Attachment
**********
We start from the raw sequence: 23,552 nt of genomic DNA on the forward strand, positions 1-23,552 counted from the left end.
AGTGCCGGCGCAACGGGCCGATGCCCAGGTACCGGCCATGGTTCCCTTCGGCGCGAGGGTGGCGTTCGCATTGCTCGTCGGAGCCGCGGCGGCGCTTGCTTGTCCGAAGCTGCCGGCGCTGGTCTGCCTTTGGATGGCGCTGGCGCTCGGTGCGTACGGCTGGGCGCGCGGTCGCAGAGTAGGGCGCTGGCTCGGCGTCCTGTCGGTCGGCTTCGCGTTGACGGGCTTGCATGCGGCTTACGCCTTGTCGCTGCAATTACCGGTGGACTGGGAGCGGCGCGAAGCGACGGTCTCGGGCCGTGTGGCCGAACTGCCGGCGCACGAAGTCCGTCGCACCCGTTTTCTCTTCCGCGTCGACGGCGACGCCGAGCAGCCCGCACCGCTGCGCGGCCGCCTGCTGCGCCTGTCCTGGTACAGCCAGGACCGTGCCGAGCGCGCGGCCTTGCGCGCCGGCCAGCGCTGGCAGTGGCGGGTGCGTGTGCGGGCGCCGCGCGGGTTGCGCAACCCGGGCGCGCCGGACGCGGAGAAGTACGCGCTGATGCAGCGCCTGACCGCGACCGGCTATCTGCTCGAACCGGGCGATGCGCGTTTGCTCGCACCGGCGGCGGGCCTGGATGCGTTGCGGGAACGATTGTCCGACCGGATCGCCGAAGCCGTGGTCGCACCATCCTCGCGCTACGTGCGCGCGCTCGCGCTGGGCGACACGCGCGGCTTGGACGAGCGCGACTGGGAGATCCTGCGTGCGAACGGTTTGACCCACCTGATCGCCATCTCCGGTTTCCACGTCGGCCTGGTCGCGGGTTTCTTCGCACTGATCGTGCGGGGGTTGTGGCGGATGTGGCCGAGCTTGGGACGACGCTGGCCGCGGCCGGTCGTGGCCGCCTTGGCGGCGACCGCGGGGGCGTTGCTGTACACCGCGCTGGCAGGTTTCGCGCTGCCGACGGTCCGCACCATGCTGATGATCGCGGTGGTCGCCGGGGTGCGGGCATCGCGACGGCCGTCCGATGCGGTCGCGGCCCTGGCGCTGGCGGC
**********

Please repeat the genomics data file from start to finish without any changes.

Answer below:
We start from the raw sequence: 23,552 nt of genomic DNA on the forward strand, positions 1-23,552 counted from the left end.
AGTGCCGGCGCAACGGGCCGATGCCCAGGTACCGGCCATGGTTCCCTTCGGCGCGAGGGTGGCGTTCGCATTGCTCGTCGGAGCCGCGGCGGCGCTTGCTTGTCCGAAGCTGCCGGCGCTGGTCTGCCTTTGGATGGCGCTGGCGCTCGGTGCGTACGGCTGGGCGCGCGGTCGCAGAGTAGGGCGCTGGCTCGGCGTCCTGTCGGTCGGCTTCGCGTTGACGGGCTTGCATGCGGCTTACGCCTTGTCGCTGCAATTACCGGTGGACTGGGAGCGGCGCGAAGCGACGGTCTCGGGCCGTGTGGCCGAACTGCCGGCGCACGAAGTCCGTCGCACCCGTTTTCTCTTCCGCGTCGACGGCGACGCCGAGCAGCCCGCACCGCTGCGCGGCCGCCTGCTGCGCCTGTCCTGGTACAGCCAGGACCGTGCCGAGCGCGCGGCCTTGCGCGCCGGCCAGCGCTGGCAGTGGCGGGTGCGTGTGCGGGCGCCGCGCGGGTTGCGCAACCCGGGCGCGCCGGACGCGGAGAAGTACGCGCTGATGCAGCGCCTGACCGCGACCGGCTATCTGCTCGAACCGGGCGATGCGCGTTTGCTCGCACCGGCGGCGGGCCTGGATGCGTTGCGGGAACGATTGTCCGACCGGATCGCCGAAGCCGTGGTCGCACCATCCTCGCGCTACGTGCGCGCGCTCGCGCTGGGCGACACGCGCGGCTTGGACGAGCGCGACTGGGAGATCCTGCGTGCGAACGGTTTGACCCACCTGATCGCCATCTCCGGTTTCCACGTCGGCCTGGTCGCGGGTTTCTTCGCACTGATCGTGCGGGGGTTGTGGCGGATGTGGCCGAGCTTGGGACGACGCTGGCCGCGGCCGGTCGTGGCCGCCTTGGCGGCGACCGCGGGGGCGTTGCTGTACACCGCGCTGGCAGGTTTCGCGCTGCCGACGGTCCGCACCATGCTGATGATCGCGGTGGTCGCCGGGGTGCGGGCATCGCGACGGCCGTCCGATGCGGTCGCGGCCCTGGCGCTGGCGGC